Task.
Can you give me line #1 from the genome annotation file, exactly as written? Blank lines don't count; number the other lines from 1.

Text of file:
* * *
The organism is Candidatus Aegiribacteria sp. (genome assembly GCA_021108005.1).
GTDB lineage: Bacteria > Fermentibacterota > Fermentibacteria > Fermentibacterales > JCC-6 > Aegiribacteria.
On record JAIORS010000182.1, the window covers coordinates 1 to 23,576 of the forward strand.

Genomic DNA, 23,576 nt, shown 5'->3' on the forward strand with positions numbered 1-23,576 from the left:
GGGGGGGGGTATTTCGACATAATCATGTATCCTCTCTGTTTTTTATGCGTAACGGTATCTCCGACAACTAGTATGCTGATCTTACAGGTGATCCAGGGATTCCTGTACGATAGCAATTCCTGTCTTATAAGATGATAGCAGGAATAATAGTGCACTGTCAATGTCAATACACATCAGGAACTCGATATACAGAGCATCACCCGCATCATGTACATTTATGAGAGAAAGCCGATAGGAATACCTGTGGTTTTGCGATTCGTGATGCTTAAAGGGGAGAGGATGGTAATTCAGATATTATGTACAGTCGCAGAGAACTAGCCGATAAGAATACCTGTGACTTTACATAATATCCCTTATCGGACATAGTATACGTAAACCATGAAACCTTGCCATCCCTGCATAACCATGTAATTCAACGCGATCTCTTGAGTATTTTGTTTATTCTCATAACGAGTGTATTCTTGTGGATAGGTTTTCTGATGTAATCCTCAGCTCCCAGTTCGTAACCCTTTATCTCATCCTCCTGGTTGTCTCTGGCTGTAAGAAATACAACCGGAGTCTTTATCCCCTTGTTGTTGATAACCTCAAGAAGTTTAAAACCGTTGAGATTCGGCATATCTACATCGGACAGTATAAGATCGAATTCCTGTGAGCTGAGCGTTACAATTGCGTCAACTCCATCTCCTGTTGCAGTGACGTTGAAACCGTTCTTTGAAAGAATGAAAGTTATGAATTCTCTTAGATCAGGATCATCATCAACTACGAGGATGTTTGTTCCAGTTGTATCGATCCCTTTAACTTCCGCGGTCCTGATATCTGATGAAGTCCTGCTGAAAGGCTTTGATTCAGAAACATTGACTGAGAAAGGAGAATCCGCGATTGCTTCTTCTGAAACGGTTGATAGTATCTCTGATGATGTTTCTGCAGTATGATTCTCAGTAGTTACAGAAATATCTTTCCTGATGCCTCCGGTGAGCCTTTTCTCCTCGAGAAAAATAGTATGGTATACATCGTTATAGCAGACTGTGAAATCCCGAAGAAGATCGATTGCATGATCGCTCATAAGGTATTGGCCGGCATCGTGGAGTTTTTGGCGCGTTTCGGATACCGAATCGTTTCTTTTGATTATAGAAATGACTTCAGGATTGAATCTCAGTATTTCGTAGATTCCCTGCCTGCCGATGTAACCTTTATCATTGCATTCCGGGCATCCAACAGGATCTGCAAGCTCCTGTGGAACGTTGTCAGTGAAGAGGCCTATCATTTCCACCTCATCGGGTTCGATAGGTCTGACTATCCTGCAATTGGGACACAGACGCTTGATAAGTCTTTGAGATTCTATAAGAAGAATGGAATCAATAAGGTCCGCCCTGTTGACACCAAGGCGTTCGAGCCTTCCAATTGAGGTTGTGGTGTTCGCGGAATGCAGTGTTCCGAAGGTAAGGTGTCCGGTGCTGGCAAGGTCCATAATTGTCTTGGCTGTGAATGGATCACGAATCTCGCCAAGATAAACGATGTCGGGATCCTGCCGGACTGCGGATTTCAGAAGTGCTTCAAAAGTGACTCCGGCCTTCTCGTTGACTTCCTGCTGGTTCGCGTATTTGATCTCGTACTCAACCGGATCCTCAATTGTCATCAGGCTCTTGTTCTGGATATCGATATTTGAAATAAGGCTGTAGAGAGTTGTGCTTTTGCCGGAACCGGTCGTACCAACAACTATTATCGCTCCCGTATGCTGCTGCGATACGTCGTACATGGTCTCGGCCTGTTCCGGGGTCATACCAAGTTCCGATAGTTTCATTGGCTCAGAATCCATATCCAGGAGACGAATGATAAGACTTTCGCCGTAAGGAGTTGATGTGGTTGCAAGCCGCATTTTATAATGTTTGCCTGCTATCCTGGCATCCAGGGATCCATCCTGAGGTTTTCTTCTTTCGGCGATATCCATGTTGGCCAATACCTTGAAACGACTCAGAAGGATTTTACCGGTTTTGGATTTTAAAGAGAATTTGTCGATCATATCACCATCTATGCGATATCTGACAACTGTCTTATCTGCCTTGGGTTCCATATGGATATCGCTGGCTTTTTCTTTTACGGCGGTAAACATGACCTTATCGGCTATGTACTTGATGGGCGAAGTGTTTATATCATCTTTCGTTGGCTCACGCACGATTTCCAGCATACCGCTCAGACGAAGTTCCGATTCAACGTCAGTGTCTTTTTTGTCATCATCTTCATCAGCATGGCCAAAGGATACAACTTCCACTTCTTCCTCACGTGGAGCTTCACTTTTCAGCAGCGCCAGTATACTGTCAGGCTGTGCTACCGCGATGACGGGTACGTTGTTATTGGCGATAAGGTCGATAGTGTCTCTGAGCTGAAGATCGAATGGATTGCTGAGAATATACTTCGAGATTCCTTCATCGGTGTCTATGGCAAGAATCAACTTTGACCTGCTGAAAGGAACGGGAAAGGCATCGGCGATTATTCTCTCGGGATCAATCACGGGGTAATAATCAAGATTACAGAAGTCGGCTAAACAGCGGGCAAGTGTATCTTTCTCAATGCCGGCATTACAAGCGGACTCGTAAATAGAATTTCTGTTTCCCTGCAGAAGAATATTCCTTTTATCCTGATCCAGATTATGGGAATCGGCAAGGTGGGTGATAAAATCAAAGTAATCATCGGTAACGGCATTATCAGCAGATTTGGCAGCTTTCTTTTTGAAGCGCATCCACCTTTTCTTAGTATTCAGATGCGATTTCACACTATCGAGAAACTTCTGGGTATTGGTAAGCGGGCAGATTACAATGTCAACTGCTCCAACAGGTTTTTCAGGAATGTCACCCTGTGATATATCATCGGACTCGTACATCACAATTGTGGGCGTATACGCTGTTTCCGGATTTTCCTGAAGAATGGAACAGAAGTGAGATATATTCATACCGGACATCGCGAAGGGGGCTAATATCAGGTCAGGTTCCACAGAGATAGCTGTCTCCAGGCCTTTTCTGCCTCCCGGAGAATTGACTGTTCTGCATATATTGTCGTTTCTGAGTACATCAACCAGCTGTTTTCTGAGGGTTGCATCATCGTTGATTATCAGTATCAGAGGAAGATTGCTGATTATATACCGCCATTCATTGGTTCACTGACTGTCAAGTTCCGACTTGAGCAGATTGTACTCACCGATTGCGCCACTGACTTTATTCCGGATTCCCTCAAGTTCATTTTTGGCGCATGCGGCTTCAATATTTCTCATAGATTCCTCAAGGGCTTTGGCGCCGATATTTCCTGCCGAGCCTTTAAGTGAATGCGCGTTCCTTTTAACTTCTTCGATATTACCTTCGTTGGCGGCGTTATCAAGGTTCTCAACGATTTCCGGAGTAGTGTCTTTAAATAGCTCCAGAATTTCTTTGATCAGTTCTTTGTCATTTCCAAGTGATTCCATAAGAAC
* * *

The organism is Candidatus Aegiribacteria sp. (genome assembly GCA_021108005.1).